White House Skips Press Briefing After Biden Gaffe Set Off Flurry Of Questions From Press

(Photo by Chip Somodevilla/Getty Images)

Nicole Silverio Media Reporter
Font Size:

The White House is not scheduling a press briefing Thursday following the conflict that arose over President Joe Biden’s latest gaffe Wednesday of searching for a deceased congresswoman.

Tension arose at Wednesday’s briefing as several reporters repeatedly questioned White House press secretary Karine Jean-Pierre about the president calling out for the late Republican Indiana Rep. Jackie Walorski at the conference on nutrition and health. Jean-Pierre repeatedly told the press that Walorski was “on top of mind” for the president, causing him to search for her in the audience.

The White House schedule suddenly does not include a briefing after several reporters shouted out demanding that the president and Jean-Pierre apologize for the incident. The schedule shows that the president is set to depart the White House for a briefing on Hurricane Ian, then return at 1:15 p.m.

He will then leave the White House to host a the U.S.-Pacific Island Country Summit at 3 p.m. and return to the White House at 5:20 to host a dinner with the Pacific Island leaders in the State Dining Room, the schedule shows. (RELATED: White House Briefing Erupts As Reporter Yells At Jean-Pierre)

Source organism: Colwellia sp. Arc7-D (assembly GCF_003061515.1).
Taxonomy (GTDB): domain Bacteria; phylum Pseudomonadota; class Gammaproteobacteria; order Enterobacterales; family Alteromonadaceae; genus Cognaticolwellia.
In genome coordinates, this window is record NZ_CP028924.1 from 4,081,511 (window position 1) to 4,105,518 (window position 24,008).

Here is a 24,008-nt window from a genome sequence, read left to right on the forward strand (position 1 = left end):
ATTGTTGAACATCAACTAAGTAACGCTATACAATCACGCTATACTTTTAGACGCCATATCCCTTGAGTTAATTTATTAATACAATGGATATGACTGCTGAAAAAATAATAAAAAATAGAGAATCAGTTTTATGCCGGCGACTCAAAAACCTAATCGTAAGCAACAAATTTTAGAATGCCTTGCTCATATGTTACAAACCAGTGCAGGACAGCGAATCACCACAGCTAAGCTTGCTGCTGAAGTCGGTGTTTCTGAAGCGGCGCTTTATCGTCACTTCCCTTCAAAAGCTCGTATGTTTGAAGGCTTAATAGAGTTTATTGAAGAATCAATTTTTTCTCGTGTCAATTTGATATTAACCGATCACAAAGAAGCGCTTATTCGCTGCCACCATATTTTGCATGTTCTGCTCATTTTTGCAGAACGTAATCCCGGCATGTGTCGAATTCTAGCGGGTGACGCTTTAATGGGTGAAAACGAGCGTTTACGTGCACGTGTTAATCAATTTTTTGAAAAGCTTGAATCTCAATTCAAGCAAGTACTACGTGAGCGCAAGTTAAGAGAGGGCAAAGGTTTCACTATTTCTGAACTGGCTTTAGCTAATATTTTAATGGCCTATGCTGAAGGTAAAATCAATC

Footage showed the president speaking at the White House Conference on Hunger, Nutrition and Health naming congressmen and officials for their contributions to these issues. Among those he asked was Walorski, who died in a car crash in August. He can be heard saying, “And I want to thank all of you here, including bipartisan elected officials like Representative McGovern, Senator Braun, Senator Booker, Representative — Jackie, you here? Where’s Jackie? I didn’t think she was gonna be here.”

Newsmax’s James Rosen pointed out that he has musician John Lennon on top of mind often but does not go around searching for him. Jean-Pierre said they can have that conversation when he signs a bill for Lennon, leading many reporters to raise concerns about the president’s mental health.

“It’s these moments of confusion, Karine, these moments of confusion are happening frequently,” a female reporter could be heard saying. “Americans are watching this and have concerns. What do you say to that? This is a legitimate question, we need to have some answers.”